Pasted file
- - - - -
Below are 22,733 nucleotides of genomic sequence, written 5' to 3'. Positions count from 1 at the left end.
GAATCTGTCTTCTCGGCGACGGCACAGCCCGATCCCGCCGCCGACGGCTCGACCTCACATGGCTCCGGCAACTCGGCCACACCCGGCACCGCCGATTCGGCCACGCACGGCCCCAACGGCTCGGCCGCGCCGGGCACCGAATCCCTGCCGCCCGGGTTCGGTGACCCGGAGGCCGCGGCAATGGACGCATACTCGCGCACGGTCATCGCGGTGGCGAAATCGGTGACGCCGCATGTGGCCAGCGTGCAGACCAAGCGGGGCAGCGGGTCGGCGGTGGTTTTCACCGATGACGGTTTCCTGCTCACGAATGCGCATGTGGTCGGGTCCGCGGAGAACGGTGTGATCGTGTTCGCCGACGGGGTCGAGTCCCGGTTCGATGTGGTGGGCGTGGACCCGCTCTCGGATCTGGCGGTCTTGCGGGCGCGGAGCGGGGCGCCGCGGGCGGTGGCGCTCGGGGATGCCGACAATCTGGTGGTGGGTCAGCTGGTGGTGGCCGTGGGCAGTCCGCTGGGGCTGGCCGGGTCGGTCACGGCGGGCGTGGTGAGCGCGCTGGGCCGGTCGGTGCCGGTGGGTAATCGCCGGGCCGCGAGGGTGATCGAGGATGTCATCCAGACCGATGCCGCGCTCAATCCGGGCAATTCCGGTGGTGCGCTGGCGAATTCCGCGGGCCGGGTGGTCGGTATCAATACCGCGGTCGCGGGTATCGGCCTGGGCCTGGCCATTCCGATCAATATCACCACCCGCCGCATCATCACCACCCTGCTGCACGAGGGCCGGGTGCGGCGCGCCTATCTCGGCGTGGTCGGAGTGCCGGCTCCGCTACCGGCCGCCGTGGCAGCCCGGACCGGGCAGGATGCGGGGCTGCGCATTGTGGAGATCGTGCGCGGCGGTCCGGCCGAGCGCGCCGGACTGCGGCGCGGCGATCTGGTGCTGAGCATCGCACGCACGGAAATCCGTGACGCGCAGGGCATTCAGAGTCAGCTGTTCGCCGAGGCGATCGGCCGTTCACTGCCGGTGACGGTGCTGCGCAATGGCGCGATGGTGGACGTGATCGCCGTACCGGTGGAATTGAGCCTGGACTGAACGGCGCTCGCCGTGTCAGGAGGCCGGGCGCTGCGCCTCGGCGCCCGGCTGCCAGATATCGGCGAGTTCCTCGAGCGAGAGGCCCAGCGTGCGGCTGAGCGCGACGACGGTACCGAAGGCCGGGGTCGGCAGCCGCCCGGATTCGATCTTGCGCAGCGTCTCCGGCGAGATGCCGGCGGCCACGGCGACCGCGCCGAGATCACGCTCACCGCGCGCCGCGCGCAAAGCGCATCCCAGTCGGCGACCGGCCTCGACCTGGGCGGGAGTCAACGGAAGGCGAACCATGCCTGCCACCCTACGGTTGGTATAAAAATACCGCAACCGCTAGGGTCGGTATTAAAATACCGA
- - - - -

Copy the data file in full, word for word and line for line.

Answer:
Below are 22,733 nucleotides of genomic sequence, written 5' to 3'. Positions count from 1 at the left end.
GAATCTGTCTTCTCGGCGACGGCACAGCCCGATCCCGCCGCCGACGGCTCGACCTCACATGGCTCCGGCAACTCGGCCACACCCGGCACCGCCGATTCGGCCACGCACGGCCCCAACGGCTCGGCCGCGCCGGGCACCGAATCCCTGCCGCCCGGGTTCGGTGACCCGGAGGCCGCGGCAATGGACGCATACTCGCGCACGGTCATCGCGGTGGCGAAATCGGTGACGCCGCATGTGGCCAGCGTGCAGACCAAGCGGGGCAGCGGGTCGGCGGTGGTTTTCACCGATGACGGTTTCCTGCTCACGAATGCGCATGTGGTCGGGTCCGCGGAGAACGGTGTGATCGTGTTCGCCGACGGGGTCGAGTCCCGGTTCGATGTGGTGGGCGTGGACCCGCTCTCGGATCTGGCGGTCTTGCGGGCGCGGAGCGGGGCGCCGCGGGCGGTGGCGCTCGGGGATGCCGACAATCTGGTGGTGGGTCAGCTGGTGGTGGCCGTGGGCAGTCCGCTGGGGCTGGCCGGGTCGGTCACGGCGGGCGTGGTGAGCGCGCTGGGCCGGTCGGTGCCGGTGGGTAATCGCCGGGCCGCGAGGGTGATCGAGGATGTCATCCAGACCGATGCCGCGCTCAATCCGGGCAATTCCGGTGGTGCGCTGGCGAATTCCGCGGGCCGGGTGGTCGGTATCAATACCGCGGTCGCGGGTATCGGCCTGGGCCTGGCCATTCCGATCAATATCACCACCCGCCGCATCATCACCACCCTGCTGCACGAGGGCCGGGTGCGGCGCGCCTATCTCGGCGTGGTCGGAGTGCCGGCTCCGCTACCGGCCGCCGTGGCAGCCCGGACCGGGCAGGATGCGGGGCTGCGCATTGTGGAGATCGTGCGCGGCGGTCCGGCCGAGCGCGCCGGACTGCGGCGCGGCGATCTGGTGCTGAGCATCGCACGCACGGAAATCCGTGACGCGCAGGGCATTCAGAGTCAGCTGTTCGCCGAGGCGATCGGCCGTTCACTGCCGGTGACGGTGCTGCGCAATGGCGCGATGGTGGACGTGATCGCCGTACCGGTGGAATTGAGCCTGGACTGAACGGCGCTCGCCGTGTCAGGAGGCCGGGCGCTGCGCCTCGGCGCCCGGCTGCCAGATATCGGCGAGTTCCTCGAGCGAGAGGCCCAGCGTGCGGCTGAGCGCGACGACGGTACCGAAGGCCGGGGTCGGCAGCCGCCCGGATTCGATCTTGCGCAGCGTCTCCGGCGAGATGCCGGCGGCCACGGCGACCGCGCCGAGATCACGCTCACCGCGCGCCGCGCGCAAAGCGCATCCCAGTCGGCGACCGGCCTCGACCTGGGCGGGAGTCAACGGAAGGCGAACCATGCCTGCCACCCTACGGTTGGTATAAAAATACCGCAACCGCTAGGGTCGGTATTAAAATACCGA